At the time Childress joined the department there were only three stations, with a fourth under construction. By the time Childress took over the Fire Department in 1962, the department was beginning to feel the heat of more and more fires, for the department was now making over a thousand call per year. It was now clear to the firefighters that as the city of Odessa grew so would the Fire Department and the amount of fires, and of course fire deaths. The Fire Department strength by 1963 was 108 firefighters and 7 fire stations. Childress's starting salary as Fire Chief was $714 dollars per month. That is $105 dollars a month more than Fire Chief Charlie Meadows was getting paid when he resigned.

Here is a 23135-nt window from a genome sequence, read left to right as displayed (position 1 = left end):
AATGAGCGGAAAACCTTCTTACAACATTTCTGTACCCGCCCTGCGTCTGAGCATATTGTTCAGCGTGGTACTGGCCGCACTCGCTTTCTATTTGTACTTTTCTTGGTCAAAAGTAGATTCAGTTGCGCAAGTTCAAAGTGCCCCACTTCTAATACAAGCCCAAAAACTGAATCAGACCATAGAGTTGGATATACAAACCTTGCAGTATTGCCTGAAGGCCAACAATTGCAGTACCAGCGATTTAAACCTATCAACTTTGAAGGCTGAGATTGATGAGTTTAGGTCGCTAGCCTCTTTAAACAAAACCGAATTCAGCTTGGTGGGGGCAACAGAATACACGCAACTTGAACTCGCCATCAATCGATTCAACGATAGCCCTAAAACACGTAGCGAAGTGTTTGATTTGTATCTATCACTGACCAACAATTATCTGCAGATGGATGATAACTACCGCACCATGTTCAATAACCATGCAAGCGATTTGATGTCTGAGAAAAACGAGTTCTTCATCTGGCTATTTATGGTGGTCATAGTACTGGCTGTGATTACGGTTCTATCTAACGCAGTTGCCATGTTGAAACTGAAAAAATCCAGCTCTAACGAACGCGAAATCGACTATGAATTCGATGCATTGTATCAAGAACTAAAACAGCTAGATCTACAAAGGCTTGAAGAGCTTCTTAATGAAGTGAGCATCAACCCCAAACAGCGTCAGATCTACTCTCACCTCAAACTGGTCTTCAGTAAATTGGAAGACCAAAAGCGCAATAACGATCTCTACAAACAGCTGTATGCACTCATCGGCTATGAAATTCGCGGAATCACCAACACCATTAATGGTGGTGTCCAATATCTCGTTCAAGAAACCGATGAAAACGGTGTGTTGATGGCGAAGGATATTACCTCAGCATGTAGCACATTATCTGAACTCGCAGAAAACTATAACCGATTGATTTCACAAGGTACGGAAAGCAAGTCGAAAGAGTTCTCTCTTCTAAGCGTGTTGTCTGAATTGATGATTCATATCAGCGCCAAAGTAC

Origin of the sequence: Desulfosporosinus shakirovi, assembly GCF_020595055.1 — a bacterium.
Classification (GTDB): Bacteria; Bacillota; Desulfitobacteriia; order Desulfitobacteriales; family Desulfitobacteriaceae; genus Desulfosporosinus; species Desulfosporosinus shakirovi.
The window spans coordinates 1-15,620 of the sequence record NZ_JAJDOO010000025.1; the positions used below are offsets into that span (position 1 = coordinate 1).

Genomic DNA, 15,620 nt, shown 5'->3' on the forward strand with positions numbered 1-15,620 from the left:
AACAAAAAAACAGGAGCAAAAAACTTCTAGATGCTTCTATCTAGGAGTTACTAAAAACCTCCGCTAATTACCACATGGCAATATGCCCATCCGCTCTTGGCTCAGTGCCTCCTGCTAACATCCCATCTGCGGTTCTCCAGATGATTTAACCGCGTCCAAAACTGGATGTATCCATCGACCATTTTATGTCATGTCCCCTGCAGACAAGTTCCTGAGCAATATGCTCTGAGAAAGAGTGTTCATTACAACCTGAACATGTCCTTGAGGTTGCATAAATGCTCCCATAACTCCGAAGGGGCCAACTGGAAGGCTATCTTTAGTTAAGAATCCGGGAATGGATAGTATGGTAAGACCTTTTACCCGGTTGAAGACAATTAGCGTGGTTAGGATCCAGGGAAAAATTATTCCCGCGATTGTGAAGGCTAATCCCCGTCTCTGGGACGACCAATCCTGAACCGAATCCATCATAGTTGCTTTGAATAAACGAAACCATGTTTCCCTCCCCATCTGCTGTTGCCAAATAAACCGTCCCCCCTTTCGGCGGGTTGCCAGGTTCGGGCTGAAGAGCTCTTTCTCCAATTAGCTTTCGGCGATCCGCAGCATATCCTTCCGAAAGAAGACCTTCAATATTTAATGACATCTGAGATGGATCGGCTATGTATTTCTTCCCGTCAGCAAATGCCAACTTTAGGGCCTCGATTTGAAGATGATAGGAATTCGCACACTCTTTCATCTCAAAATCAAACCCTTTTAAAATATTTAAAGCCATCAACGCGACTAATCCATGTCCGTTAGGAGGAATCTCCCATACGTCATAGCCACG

During the Childress administration the Odessa Fire Department advanced great strides in the advancement of Emergency Services. Odessa was the first in the state to have the 911 Emergency Dialing System which began on April 1st, 1970. The First in the state to have a "Jaws of Life". The City did not purchase this valuable tool, but instead it was donated by Mr. & Mrs. Nojem Libson. Odessa was also the first in the state to have State Certified Ambulances.
James R. Wiggs
8th Fire Chief: August 23, 1988 to December 15, 1995
James Wiggs went to work for the Odessa Fire Department on October 1st, 1959. He was promoted to Captain on September 1st, 1970, then on his 17th year on the department James Wiggs was promoted to Assistant Fire Chief.